Revising my thinking on the Utah mine disaster communications

August 21, 2007

In a previous post I congratulated the Chairman of Murray Energy, Bob Murray for providing the face of the mine disaster and doing a good job of working with the media during this almost-made-for-cable event. Then I watched the news last night and saw how things have turned so against the company–from the families, the union and the media. Losing three rescuers also violated the first rule of emergency response: do no harm. But, communications has gone almost as badly lately as the rescue efforts.

My friend and colleague Jon Harmon provided an op-ed piece that was run by the LA Times today and it is a much better, more complete and insightful analysis than I provided. Here is the link to that op-ed.

Here is a relevant quote: It doesn’t have to be pretty. It is a measure of public cynicism toward slick spokespeople that Murray’s unpolished, bellicose presence struck many as refreshingly candid.

That is in part what I was responding to. In comparison with Mattel’s chairman who I think also has done well, but for some has come off as far too slick, practiced and insincere, the same could not be said of Mr. Murray. Ah, it is difficult challenge, isn’t it.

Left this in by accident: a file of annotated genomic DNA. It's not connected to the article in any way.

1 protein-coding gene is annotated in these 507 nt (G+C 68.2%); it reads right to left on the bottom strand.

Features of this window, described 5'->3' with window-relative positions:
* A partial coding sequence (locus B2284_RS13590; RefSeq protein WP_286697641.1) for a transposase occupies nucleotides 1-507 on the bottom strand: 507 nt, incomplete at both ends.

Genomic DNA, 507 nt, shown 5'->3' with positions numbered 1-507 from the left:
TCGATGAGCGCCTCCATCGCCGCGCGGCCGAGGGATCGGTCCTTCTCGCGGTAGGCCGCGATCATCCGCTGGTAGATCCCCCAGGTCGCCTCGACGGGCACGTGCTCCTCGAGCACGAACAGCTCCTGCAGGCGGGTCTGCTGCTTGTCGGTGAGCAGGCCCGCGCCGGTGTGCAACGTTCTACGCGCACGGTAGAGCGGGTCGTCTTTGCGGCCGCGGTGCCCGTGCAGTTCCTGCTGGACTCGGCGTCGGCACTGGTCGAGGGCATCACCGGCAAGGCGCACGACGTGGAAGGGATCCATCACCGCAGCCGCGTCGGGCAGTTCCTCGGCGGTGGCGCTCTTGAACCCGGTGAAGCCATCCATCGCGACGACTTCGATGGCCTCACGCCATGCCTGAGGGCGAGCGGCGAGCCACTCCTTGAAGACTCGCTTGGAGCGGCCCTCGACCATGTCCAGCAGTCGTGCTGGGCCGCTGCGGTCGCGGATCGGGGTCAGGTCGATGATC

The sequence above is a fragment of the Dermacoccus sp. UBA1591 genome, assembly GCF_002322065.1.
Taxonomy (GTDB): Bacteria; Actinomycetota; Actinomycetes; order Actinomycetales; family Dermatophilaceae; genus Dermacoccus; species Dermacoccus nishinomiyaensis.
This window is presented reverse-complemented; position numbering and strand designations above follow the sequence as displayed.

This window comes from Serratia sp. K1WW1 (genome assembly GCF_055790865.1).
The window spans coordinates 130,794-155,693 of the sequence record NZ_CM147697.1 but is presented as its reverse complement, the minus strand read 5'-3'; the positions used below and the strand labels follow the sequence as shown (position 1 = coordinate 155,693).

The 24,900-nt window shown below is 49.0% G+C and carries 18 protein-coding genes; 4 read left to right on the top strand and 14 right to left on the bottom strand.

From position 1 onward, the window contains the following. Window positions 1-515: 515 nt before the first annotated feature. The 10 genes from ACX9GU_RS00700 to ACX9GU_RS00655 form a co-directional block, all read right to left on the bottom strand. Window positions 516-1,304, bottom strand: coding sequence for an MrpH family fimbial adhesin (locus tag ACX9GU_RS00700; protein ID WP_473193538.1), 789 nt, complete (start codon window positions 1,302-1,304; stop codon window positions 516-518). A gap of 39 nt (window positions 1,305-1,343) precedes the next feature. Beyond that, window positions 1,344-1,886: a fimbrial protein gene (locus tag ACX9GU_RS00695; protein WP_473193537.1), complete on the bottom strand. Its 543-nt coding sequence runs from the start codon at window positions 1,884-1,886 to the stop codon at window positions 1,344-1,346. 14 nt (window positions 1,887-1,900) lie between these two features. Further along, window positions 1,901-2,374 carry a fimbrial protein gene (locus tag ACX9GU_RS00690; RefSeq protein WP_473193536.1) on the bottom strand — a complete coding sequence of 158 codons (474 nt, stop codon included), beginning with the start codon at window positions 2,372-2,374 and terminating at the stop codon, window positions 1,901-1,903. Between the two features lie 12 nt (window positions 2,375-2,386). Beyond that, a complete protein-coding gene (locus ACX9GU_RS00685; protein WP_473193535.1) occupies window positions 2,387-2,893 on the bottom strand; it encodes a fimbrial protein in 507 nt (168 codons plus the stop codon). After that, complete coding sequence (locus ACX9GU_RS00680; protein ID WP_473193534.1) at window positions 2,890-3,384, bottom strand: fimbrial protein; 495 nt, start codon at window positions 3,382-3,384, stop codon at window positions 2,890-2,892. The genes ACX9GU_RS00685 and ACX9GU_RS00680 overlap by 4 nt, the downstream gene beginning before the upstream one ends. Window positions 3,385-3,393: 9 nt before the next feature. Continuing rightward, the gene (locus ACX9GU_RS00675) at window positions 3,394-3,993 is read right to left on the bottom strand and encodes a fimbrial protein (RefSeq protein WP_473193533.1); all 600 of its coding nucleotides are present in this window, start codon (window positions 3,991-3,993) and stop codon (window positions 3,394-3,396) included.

One Response to “Revising my thinking on the Utah mine disaster communications”

  1. Jimmy Jazz Says:


    Thanks for this post, classy as always.

    I have to admit that I disagreed with your earlier post. As Harmon notes in the Op-Ed, I was immediately turned off by Murray’s ranting. While he didn’t have that “slickness” that folks have grown used to and can reject, to me, he was doing the same thing (pushing his own agenda), just without all of the polish. I thought he was a dismal failure from the start, and then when he just disappeared, it seemed to confirm my worst fears.

    A truly sad situation all around, from the original incident, to the second cave-in, and seemingly everything between.


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